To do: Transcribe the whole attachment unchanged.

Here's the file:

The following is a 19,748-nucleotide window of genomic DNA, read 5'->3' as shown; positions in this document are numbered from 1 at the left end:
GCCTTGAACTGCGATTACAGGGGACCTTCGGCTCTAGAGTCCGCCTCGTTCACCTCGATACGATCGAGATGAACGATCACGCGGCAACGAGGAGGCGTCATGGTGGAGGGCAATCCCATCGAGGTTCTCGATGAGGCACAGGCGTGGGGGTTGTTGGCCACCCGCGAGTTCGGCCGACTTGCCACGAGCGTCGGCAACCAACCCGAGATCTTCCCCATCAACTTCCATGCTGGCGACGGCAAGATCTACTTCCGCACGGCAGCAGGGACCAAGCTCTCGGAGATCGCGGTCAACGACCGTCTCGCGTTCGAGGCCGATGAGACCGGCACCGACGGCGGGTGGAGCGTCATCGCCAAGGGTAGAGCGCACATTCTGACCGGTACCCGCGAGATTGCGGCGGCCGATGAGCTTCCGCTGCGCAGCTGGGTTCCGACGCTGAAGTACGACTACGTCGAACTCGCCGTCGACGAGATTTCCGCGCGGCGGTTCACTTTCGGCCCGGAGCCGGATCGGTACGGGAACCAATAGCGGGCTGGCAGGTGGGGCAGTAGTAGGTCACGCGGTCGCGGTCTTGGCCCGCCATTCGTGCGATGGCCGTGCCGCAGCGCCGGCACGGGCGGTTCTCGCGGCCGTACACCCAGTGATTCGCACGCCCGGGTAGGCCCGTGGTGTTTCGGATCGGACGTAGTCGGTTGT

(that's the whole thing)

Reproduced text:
The following is a 19,748-nucleotide window of genomic DNA, read 5'->3' as shown; positions in this document are numbered from 1 at the left end:
GCCTTGAACTGCGATTACAGGGGACCTTCGGCTCTAGAGTCCGCCTCGTTCACCTCGATACGATCGAGATGAACGATCACGCGGCAACGAGGAGGCGTCATGGTGGAGGGCAATCCCATCGAGGTTCTCGATGAGGCACAGGCGTGGGGGTTGTTGGCCACCCGCGAGTTCGGCCGACTTGCCACGAGCGTCGGCAACCAACCCGAGATCTTCCCCATCAACTTCCATGCTGGCGACGGCAAGATCTACTTCCGCACGGCAGCAGGGACCAAGCTCTCGGAGATCGCGGTCAACGACCGTCTCGCGTTCGAGGCCGATGAGACCGGCACCGACGGCGGGTGGAGCGTCATCGCCAAGGGTAGAGCGCACATTCTGACCGGTACCCGCGAGATTGCGGCGGCCGATGAGCTTCCGCTGCGCAGCTGGGTTCCGACGCTGAAGTACGACTACGTCGAACTCGCCGTCGACGAGATTTCCGCGCGGCGGTTCACTTTCGGCCCGGAGCCGGATCGGTACGGGAACCAATAGCGGGCTGGCAGGTGGGGCAGTAGTAGGTCACGCGGTCGCGGTCTTGGCCCGCCATTCGTGCGATGGCCGTGCCGCAGCGCCGGCACGGGCGGTTCTCGCGGCCGTACACCCAGTGATTCGCACGCCCGGGTAGGCCCGTGGTGTTTCGGATCGGACGTAGTCGGTTGT